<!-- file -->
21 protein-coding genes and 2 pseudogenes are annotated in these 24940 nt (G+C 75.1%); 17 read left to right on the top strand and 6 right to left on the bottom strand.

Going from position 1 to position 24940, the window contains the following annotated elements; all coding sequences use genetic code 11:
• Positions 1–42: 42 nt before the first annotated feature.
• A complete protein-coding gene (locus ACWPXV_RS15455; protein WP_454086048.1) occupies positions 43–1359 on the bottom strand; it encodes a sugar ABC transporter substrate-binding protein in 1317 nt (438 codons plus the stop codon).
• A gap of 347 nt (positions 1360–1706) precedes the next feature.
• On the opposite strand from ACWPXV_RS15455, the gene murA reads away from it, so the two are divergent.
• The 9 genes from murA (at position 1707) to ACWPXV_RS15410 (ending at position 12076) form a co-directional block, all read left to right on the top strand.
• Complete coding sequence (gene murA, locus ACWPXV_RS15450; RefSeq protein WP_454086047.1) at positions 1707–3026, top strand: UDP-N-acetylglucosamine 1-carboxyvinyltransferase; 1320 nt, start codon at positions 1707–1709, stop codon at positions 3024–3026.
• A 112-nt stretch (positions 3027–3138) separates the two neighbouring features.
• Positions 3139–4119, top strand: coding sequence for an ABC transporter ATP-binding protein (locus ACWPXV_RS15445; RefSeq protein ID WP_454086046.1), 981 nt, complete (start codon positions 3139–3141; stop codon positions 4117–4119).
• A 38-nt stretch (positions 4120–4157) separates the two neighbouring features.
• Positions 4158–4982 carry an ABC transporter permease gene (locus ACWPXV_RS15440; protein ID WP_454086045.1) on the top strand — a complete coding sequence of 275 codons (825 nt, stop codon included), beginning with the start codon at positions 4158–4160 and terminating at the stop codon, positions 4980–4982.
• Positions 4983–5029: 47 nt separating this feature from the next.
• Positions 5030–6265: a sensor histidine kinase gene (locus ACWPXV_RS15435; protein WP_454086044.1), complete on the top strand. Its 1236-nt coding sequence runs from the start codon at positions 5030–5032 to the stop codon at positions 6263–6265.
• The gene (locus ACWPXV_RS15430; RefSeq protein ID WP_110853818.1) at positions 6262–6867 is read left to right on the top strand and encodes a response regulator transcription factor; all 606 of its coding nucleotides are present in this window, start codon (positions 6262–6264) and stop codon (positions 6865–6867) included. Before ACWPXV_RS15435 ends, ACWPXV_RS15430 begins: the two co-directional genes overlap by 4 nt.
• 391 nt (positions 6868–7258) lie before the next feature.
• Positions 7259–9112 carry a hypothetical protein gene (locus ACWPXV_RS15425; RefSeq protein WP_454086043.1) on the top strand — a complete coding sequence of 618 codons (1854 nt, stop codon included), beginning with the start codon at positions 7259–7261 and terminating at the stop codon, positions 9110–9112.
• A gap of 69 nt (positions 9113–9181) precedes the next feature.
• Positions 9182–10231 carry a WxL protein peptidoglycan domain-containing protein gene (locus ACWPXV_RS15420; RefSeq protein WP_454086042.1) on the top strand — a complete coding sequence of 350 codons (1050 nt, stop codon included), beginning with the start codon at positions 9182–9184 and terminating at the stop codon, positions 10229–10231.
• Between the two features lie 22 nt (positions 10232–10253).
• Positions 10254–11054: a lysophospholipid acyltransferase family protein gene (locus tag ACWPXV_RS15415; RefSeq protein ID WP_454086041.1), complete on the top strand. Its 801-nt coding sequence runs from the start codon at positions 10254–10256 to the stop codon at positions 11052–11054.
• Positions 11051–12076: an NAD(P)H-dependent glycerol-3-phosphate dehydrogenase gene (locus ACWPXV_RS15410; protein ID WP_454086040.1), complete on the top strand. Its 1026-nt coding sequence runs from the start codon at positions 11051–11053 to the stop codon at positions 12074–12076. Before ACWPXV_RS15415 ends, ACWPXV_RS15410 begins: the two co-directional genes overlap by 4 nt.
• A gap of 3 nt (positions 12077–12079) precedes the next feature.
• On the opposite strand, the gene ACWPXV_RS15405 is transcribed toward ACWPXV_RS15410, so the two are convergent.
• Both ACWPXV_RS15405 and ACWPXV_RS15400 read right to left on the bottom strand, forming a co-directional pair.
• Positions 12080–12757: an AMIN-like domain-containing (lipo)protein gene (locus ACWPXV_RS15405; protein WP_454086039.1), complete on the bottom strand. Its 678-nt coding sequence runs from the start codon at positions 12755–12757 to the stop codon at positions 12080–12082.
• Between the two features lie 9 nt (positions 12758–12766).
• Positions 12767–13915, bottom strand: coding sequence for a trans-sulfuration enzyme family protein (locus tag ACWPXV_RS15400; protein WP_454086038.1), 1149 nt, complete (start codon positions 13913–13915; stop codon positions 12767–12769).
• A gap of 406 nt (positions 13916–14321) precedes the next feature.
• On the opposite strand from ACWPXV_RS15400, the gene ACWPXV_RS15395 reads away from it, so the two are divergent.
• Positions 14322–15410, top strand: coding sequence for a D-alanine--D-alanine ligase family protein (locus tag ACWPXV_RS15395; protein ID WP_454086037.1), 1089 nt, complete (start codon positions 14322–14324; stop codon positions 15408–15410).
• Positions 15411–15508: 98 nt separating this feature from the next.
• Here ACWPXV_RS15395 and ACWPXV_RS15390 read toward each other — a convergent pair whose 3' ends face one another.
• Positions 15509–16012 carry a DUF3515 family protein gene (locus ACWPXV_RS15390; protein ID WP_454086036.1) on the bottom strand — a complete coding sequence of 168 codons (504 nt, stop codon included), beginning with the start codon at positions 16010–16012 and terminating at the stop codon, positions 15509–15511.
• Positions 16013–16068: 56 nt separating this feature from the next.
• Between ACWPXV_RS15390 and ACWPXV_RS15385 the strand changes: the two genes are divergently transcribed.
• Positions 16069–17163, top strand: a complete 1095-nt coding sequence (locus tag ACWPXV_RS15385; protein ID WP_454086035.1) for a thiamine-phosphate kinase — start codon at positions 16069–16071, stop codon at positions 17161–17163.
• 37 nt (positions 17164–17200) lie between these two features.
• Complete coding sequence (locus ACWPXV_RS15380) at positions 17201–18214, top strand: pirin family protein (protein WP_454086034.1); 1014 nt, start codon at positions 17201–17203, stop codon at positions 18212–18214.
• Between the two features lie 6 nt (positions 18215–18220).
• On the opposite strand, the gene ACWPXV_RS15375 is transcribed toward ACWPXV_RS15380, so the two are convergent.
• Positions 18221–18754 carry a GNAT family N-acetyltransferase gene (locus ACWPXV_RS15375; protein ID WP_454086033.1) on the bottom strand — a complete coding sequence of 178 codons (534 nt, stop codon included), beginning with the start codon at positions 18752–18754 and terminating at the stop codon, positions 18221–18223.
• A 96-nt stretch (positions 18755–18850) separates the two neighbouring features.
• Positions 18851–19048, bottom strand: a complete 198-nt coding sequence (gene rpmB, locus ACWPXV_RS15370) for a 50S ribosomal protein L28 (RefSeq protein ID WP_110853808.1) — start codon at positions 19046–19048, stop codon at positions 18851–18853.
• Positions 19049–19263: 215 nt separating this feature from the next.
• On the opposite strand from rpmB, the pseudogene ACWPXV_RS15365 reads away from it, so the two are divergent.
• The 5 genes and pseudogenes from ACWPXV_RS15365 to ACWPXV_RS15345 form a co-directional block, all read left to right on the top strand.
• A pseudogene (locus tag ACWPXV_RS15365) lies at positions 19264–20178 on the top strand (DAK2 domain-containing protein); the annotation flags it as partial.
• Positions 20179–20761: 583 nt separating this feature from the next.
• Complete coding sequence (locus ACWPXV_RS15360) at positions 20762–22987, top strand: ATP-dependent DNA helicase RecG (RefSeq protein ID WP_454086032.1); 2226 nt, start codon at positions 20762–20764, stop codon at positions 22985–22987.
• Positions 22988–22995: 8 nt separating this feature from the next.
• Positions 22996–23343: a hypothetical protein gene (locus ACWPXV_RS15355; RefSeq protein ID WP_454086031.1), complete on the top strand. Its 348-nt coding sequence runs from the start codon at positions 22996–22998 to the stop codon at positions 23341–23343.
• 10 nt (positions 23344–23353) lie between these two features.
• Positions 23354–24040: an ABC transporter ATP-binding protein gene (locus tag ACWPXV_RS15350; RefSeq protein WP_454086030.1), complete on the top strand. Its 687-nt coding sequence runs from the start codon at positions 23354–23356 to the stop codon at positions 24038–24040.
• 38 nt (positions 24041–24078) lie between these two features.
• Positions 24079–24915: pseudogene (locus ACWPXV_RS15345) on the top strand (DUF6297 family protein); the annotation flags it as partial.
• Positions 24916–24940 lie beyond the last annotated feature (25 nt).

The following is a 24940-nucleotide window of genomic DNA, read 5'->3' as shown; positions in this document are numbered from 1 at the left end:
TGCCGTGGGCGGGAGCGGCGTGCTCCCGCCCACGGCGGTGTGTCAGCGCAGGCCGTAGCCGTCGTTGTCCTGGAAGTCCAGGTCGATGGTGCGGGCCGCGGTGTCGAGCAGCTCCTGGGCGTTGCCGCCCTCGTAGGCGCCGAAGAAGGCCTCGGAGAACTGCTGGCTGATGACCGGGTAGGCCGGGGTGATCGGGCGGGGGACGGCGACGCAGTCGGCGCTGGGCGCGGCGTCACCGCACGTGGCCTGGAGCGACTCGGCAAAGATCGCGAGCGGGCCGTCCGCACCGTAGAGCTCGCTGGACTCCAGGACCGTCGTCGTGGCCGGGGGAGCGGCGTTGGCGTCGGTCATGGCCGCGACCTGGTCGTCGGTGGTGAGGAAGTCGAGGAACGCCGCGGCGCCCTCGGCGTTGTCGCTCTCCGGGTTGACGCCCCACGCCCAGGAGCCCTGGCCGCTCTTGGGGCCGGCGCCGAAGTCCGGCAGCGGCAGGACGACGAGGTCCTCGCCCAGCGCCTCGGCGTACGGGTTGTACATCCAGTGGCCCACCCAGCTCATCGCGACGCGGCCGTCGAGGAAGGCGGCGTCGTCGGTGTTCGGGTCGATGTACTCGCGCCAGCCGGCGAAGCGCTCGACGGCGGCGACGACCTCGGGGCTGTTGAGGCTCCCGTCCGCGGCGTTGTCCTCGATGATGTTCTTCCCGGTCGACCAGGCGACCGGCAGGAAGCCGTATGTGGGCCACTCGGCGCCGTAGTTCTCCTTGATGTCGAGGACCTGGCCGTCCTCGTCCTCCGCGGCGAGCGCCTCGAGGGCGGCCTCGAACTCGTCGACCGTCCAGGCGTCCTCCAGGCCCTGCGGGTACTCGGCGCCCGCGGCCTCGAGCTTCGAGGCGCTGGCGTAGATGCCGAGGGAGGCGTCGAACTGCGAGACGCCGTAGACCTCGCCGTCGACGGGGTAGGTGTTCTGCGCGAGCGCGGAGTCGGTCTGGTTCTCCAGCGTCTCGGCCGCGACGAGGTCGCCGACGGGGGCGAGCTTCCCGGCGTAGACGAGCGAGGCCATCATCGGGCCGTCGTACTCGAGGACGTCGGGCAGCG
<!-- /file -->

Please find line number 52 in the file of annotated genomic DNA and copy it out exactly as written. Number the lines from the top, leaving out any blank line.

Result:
• Positions 22996–23343: a hypothetical protein gene (locus ACWPXV_RS15355; RefSeq protein ID WP_454086031.1), complete on the top strand. Its 348-nt coding sequence runs from the start codon at positions 22996–22998 to the stop codon at positions 23341–23343.